Service Location Protocol

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The Service Location Protocol (SLP, srvloc) is a service discovery protocol that allows computers and other devices to find services in a local area network without prior configuration. SLP has been designed to scale from small, unmanaged networks to large enterprise networks.


Logical overview

According to the definitions in RFC 2608, a location is a topologically specific and named entity on a local network of any extension, and that is not any geographic or otherwise topographic or geometric location.

SLP is used by devices to announce services on a local network. Each service must have a URL that is used to locate the service. Additionally it may have an unlimited number of name/value pairs, called attributes. Each device must always be in one or more scopes. Scopes are simple strings and are used to group services, comparable to the network neighborhood in other systems. A device cannot see services that are in different scopes.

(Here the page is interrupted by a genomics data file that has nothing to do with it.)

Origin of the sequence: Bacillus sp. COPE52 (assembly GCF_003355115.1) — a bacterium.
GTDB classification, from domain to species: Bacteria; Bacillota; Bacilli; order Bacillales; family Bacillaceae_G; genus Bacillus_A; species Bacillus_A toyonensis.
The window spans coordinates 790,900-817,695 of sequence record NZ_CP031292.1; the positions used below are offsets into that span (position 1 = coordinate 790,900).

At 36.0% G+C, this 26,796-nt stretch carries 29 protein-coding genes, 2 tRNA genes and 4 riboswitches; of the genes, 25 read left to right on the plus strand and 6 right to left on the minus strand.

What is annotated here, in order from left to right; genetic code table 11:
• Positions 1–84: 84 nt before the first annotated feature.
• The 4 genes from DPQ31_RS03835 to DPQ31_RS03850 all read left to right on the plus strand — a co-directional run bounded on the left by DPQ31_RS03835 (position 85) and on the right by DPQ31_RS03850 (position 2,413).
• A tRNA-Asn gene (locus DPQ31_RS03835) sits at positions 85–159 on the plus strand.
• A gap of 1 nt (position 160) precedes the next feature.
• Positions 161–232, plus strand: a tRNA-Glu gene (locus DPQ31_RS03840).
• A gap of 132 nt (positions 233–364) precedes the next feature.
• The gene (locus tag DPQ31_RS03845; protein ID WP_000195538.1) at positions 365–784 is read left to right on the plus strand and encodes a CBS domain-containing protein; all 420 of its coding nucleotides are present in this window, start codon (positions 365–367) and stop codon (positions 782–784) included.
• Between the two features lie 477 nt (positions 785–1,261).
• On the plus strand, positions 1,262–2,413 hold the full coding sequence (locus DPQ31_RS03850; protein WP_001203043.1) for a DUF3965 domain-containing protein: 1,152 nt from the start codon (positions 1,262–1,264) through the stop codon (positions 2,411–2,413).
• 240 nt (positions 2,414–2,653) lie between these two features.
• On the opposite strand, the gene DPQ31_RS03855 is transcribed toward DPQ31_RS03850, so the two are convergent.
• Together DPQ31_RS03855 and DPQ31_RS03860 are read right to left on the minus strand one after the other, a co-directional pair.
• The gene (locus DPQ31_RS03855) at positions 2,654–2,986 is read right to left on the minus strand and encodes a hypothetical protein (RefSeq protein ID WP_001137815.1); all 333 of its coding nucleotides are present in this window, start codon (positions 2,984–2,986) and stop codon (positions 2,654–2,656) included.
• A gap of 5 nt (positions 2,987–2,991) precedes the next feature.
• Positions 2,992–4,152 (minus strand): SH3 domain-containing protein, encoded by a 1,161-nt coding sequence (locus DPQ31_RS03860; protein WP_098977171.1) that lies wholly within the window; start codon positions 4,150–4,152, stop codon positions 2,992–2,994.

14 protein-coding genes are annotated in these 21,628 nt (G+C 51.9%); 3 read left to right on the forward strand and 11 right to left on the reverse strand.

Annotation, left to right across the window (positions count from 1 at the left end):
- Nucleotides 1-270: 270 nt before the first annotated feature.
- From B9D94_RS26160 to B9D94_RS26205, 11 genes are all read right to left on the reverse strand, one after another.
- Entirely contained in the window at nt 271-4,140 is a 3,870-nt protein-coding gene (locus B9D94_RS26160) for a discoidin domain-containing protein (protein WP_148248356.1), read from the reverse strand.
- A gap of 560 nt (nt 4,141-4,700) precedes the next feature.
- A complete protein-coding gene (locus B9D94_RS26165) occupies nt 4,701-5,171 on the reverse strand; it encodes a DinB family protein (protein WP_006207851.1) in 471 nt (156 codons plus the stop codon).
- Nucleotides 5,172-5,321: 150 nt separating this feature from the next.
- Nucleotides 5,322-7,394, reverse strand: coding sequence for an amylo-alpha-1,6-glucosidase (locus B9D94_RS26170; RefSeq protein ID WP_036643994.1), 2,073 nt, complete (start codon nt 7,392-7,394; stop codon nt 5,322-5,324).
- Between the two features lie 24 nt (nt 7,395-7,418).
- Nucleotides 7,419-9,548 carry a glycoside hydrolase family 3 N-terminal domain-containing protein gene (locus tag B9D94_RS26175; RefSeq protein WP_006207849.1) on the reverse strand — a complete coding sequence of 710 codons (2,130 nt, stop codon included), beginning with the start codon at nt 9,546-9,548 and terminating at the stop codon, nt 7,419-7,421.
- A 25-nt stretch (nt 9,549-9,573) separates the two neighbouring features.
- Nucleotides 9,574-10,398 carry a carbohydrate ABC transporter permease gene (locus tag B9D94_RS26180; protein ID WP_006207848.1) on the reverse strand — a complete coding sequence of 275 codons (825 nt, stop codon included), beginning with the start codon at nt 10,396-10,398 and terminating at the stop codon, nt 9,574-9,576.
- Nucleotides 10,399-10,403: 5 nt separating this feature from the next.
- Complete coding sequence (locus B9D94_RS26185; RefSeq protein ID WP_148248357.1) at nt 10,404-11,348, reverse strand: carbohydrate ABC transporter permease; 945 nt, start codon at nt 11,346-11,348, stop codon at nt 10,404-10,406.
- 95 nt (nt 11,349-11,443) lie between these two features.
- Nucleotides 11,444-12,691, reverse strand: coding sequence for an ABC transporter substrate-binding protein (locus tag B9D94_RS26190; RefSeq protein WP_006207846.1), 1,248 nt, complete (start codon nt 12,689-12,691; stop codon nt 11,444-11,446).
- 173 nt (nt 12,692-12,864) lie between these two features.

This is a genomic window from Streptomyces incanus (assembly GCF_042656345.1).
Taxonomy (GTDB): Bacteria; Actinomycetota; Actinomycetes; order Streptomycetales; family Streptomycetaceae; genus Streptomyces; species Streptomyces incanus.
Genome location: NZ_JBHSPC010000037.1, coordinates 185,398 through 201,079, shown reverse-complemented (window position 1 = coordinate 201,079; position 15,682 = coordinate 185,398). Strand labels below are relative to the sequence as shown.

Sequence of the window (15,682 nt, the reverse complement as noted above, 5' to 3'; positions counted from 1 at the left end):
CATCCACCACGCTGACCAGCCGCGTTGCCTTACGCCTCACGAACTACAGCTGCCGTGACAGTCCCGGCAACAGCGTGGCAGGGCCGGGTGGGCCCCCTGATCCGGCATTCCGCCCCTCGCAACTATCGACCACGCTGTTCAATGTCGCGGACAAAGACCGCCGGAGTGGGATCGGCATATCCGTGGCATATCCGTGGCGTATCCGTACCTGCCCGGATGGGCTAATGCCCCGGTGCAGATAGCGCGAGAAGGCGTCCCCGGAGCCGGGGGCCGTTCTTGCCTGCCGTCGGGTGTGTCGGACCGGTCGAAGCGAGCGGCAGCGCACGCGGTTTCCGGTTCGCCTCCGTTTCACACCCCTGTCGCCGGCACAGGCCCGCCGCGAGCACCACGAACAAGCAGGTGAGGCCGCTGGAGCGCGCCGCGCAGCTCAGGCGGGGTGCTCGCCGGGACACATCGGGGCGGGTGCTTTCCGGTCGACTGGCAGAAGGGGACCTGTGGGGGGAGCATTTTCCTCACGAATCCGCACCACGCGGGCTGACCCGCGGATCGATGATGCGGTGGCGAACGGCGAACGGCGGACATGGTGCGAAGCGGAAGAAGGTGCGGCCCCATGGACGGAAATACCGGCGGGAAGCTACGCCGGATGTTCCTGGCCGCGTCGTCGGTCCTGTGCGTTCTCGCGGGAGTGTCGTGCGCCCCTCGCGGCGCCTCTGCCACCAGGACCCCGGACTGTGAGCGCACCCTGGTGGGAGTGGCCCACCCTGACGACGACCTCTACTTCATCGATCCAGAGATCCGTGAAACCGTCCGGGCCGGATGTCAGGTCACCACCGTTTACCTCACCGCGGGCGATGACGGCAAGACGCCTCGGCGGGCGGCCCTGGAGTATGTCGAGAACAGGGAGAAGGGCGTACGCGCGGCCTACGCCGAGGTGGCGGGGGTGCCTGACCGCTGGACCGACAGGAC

The URL of a printer could look like:


This URL describes a queue called "myqueue" on a printer with the host name "myprinter". The protocol used by the printer is LPR. Note that a special URL scheme "service:" is used by the printer. "service:" URLs are not required: any URL scheme can be used, but they allow you to search for all services of the same type (e.g. all printers) regardless of the protocol that they use. The first three components of the "service:" URL type ("service:printer:lpr") are also called service type. The first two components ("service:printer") are called abstract service type. In a non-"service:" URL the schema name is the service type (for instance "http" in "").


The LinuxIO supports all Ethernet based network interconnects, including copper, fibre, wireless.

See also


External links

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